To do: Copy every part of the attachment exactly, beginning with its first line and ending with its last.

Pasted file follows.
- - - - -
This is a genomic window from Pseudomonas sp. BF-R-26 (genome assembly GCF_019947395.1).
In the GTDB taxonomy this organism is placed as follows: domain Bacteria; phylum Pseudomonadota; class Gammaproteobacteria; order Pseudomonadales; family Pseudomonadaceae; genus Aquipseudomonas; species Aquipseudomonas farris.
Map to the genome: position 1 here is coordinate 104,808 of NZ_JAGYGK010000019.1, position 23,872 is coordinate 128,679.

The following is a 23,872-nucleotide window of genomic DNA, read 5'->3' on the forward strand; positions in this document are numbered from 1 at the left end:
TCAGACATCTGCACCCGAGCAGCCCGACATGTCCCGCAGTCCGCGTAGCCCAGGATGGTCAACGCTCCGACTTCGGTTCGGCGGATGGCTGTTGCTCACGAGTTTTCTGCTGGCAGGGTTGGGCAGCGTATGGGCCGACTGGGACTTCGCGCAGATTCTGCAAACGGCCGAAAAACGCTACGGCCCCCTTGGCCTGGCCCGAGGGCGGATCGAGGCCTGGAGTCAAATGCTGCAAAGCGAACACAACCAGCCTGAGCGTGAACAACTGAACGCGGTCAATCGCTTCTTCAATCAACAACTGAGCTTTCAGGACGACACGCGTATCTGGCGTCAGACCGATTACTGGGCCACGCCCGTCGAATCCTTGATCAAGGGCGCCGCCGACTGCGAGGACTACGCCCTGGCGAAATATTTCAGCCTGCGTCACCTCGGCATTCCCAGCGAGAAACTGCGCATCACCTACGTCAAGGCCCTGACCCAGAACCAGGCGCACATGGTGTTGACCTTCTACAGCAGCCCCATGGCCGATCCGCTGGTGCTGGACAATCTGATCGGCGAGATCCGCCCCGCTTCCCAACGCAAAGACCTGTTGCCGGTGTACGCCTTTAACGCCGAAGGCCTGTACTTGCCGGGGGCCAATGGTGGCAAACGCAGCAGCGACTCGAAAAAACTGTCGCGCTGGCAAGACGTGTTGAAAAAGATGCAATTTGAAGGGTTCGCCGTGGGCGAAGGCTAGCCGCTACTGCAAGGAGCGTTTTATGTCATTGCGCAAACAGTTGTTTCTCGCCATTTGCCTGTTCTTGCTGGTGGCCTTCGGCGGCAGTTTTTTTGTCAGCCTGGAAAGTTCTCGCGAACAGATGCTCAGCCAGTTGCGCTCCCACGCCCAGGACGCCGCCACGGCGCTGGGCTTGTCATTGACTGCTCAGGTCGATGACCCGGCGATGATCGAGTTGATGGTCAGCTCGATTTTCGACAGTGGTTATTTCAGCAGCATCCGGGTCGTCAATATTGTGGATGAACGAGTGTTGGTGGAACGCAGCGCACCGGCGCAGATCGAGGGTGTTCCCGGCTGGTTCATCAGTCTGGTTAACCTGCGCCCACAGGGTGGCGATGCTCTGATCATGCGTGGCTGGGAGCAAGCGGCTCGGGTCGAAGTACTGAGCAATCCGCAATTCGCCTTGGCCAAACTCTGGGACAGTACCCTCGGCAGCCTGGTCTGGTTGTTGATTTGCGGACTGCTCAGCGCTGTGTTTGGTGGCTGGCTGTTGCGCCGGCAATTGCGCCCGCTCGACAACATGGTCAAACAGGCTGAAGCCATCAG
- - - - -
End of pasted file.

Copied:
This is a genomic window from Pseudomonas sp. BF-R-26 (genome assembly GCF_019947395.1).
In the GTDB taxonomy this organism is placed as follows: domain Bacteria; phylum Pseudomonadota; class Gammaproteobacteria; order Pseudomonadales; family Pseudomonadaceae; genus Aquipseudomonas; species Aquipseudomonas farris.
Map to the genome: position 1 here is coordinate 104,808 of NZ_JAGYGK010000019.1, position 23,872 is coordinate 128,679.

The following is a 23,872-nucleotide window of genomic DNA, read 5'->3' on the forward strand; positions in this document are numbered from 1 at the left end:
TCAGACATCTGCACCCGAGCAGCCCGACATGTCCCGCAGTCCGCGTAGCCCAGGATGGTCAACGCTCCGACTTCGGTTCGGCGGATGGCTGTTGCTCACGAGTTTTCTGCTGGCAGGGTTGGGCAGCGTATGGGCCGACTGGGACTTCGCGCAGATTCTGCAAACGGCCGAAAAACGCTACGGCCCCCTTGGCCTGGCCCGAGGGCGGATCGAGGCCTGGAGTCAAATGCTGCAAAGCGAACACAACCAGCCTGAGCGTGAACAACTGAACGCGGTCAATCGCTTCTTCAATCAACAACTGAGCTTTCAGGACGACACGCGTATCTGGCGTCAGACCGATTACTGGGCCACGCCCGTCGAATCCTTGATCAAGGGCGCCGCCGACTGCGAGGACTACGCCCTGGCGAAATATTTCAGCCTGCGTCACCTCGGCATTCCCAGCGAGAAACTGCGCATCACCTACGTCAAGGCCCTGACCCAGAACCAGGCGCACATGGTGTTGACCTTCTACAGCAGCCCCATGGCCGATCCGCTGGTGCTGGACAATCTGATCGGCGAGATCCGCCCCGCTTCCCAACGCAAAGACCTGTTGCCGGTGTACGCCTTTAACGCCGAAGGCCTGTACTTGCCGGGGGCCAATGGTGGCAAACGCAGCAGCGACTCGAAAAAACTGTCGCGCTGGCAAGACGTGTTGAAAAAGATGCAATTTGAAGGGTTCGCCGTGGGCGAAGGCTAGCCGCTACTGCAAGGAGCGTTTTATGTCATTGCGCAAACAGTTGTTTCTCGCCATTTGCCTGTTCTTGCTGGTGGCCTTCGGCGGCAGTTTTTTTGTCAGCCTGGAAAGTTCTCGCGAACAGATGCTCAGCCAGTTGCGCTCCCACGCCCAGGACGCCGCCACGGCGCTGGGCTTGTCATTGACTGCTCAGGTCGATGACCCGGCGATGATCGAGTTGATGGTCAGCTCGATTTTCGACAGTGGTTATTTCAGCAGCATCCGGGTCGTCAATATTGTGGATGAACGAGTGTTGGTGGAACGCAGCGCACCGGCGCAGATCGAGGGTGTTCCCGGCTGGTTCATCAGTCTGGTTAACCTGCGCCCACAGGGTGGCGATGCTCTGATCATGCGTGGCTGGGAGCAAGCGGCTCGGGTCGAAGTACTGAGCAATCCGCAATTCGCCTTGGCCAAACTCTGGGACAGTACCCTCGGCAGCCTGGTCTGGTTGTTGATTTGCGGACTGCTCAGCGCTGTGTTTGGTGGCTGGCTGTTGCGCCGGCAATTGCGCCCGCTCGACAACATGGTCAAACAGGCTGAAGCCATCAG